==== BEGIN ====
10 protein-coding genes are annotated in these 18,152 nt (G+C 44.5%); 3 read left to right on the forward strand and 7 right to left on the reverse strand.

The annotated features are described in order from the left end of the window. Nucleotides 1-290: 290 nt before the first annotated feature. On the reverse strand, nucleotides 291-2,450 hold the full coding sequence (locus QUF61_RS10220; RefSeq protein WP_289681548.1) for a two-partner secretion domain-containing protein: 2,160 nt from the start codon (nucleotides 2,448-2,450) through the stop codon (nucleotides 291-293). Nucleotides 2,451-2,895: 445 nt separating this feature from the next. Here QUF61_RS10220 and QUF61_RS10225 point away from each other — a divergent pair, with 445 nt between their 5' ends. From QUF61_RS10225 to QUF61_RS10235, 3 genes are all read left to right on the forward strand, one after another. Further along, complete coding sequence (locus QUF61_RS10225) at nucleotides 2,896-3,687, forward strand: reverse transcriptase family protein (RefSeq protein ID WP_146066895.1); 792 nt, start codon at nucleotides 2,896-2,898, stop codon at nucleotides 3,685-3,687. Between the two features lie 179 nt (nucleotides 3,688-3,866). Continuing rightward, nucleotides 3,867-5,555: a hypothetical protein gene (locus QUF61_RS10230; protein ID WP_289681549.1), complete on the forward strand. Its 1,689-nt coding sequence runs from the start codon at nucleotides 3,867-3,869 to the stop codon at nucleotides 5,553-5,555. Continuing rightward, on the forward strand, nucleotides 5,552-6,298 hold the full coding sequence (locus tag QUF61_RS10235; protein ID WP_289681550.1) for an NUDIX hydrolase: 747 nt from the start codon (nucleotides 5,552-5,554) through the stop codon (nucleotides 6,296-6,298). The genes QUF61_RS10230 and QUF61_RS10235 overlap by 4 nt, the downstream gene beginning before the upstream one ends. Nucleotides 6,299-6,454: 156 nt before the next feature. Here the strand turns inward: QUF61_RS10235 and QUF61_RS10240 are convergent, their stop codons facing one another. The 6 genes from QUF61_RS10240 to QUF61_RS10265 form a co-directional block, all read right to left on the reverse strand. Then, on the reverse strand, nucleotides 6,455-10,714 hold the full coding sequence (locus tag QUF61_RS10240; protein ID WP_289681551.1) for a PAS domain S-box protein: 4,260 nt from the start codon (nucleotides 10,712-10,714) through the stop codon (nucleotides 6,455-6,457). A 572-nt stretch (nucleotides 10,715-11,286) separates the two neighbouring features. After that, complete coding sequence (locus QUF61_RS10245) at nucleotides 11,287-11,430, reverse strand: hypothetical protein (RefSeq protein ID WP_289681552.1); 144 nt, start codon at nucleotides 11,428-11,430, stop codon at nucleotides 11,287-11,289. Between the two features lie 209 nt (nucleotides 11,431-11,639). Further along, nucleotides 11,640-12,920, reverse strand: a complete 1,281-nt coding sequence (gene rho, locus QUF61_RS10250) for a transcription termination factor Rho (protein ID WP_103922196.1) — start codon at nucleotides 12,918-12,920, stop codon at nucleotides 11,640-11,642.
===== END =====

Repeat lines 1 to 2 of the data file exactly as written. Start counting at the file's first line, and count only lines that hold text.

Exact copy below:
10 protein-coding genes are annotated in these 18,152 nt (G+C 44.5%); 3 read left to right on the forward strand and 7 right to left on the reverse strand.

The annotated features are described in order from the left end of the window. Nucleotides 1-290: 290 nt before the first annotated feature. On the reverse strand, nucleotides 291-2,450 hold the full coding sequence (locus QUF61_RS10220; RefSeq protein WP_289681548.1) for a two-partner secretion domain-containing protein: 2,160 nt from the start codon (nucleotides 2,448-2,450) through the stop codon (nucleotides 291-293). Nucleotides 2,451-2,895: 445 nt separating this feature from the next. Here QUF61_RS10220 and QUF61_RS10225 point away from each other — a divergent pair, with 445 nt between their 5' ends. From QUF61_RS10225 to QUF61_RS10235, 3 genes are all read left to right on the forward strand, one after another. Further along, complete coding sequence (locus QUF61_RS10225) at nucleotides 2,896-3,687, forward strand: reverse transcriptase family protein (RefSeq protein ID WP_146066895.1); 792 nt, start codon at nucleotides 2,896-2,898, stop codon at nucleotides 3,685-3,687. Between the two features lie 179 nt (nucleotides 3,688-3,866). Continuing rightward, nucleotides 3,867-5,555: a hypothetical protein gene (locus QUF61_RS10230; protein ID WP_289681549.1), complete on the forward strand. Its 1,689-nt coding sequence runs from the start codon at nucleotides 3,867-3,869 to the stop codon at nucleotides 5,553-5,555. Continuing rightward, on the forward strand, nucleotides 5,552-6,298 hold the full coding sequence (locus tag QUF61_RS10235; protein ID WP_289681550.1) for an NUDIX hydrolase: 747 nt from the start codon (nucleotides 5,552-5,554) through the stop codon (nucleotides 6,296-6,298). The genes QUF61_RS10230 and QUF61_RS10235 overlap by 4 nt, the downstream gene beginning before the upstream one ends. Nucleotides 6,299-6,454: 156 nt before the next feature. Here the strand turns inward: QUF61_RS10235 and QUF61_RS10240 are convergent, their stop codons facing one another. The 6 genes from QUF61_RS10240 to QUF61_RS10265 form a co-directional block, all read right to left on the reverse strand. Then, on the reverse strand, nucleotides 6,455-10,714 hold the full coding sequence (locus tag QUF61_RS10240; protein ID WP_289681551.1) for a PAS domain S-box protein: 4,260 nt from the start codon (nucleotides 10,712-10,714) through the stop codon (nucleotides 6,455-6,457). A 572-nt stretch (nucleotides 10,715-11,286) separates the two neighbouring features. After that, complete coding sequence (locus QUF61_RS10245) at nucleotides 11,287-11,430, reverse strand: hypothetical protein (RefSeq protein ID WP_289681552.1); 144 nt, start codon at nucleotides 11,428-11,430, stop codon at nucleotides 11,287-11,289. Between the two features lie 209 nt (nucleotides 11,431-11,639). Further along, nucleotides 11,640-12,920, reverse strand: a complete 1,281-nt coding sequence (gene rho, locus QUF61_RS10250) for a transcription termination factor Rho (protein ID WP_103922196.1) — start codon at nucleotides 12,918-12,920, stop codon at nucleotides 11,640-11,642.